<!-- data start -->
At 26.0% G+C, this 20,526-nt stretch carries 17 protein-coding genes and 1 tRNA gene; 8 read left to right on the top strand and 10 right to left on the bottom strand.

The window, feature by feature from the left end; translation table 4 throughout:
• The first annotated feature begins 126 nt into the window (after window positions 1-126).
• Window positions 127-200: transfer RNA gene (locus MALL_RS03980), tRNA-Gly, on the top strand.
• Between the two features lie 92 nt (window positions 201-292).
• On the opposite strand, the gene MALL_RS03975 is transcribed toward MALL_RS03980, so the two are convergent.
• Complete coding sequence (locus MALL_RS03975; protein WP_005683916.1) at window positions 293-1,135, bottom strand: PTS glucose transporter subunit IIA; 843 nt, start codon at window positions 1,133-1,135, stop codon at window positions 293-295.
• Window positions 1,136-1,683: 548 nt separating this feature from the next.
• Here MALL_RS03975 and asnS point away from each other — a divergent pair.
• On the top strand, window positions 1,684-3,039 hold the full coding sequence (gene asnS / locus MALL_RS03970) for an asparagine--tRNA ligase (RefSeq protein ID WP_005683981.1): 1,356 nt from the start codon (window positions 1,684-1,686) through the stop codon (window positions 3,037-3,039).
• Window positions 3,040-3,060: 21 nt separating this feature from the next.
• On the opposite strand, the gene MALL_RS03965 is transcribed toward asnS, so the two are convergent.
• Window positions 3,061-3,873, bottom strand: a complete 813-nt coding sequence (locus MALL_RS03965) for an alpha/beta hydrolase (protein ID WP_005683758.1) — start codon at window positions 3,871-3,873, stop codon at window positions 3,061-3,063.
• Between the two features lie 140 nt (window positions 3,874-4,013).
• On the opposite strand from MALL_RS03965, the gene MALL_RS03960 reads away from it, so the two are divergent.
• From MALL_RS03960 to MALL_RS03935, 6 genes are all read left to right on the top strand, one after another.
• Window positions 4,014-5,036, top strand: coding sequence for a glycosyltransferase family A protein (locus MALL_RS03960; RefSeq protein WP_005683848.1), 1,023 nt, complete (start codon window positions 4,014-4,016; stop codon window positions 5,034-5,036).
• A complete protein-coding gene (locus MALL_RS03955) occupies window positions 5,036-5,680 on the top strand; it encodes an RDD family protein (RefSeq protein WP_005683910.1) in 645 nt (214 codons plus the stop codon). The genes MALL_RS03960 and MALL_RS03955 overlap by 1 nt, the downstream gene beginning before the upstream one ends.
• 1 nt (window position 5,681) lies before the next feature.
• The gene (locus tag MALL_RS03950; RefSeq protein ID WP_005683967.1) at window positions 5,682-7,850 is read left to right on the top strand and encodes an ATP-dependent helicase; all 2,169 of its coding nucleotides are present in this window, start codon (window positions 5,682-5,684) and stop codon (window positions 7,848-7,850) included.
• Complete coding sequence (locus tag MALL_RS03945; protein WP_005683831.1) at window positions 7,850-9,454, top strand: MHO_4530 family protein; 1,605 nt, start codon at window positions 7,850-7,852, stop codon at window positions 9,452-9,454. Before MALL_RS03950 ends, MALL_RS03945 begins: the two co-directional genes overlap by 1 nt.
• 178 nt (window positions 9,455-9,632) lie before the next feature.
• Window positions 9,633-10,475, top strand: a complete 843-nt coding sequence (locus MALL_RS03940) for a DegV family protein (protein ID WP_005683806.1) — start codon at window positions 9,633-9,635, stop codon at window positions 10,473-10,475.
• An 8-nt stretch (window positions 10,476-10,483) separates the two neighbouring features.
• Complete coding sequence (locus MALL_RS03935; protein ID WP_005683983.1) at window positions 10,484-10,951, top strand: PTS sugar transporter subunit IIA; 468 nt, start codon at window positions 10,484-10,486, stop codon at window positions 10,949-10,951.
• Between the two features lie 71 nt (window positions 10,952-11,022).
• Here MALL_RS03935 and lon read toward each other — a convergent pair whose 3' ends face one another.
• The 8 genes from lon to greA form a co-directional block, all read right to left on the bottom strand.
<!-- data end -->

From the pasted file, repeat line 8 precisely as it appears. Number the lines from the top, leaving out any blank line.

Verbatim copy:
• Window positions 1,136-1,683: 548 nt separating this feature from the next.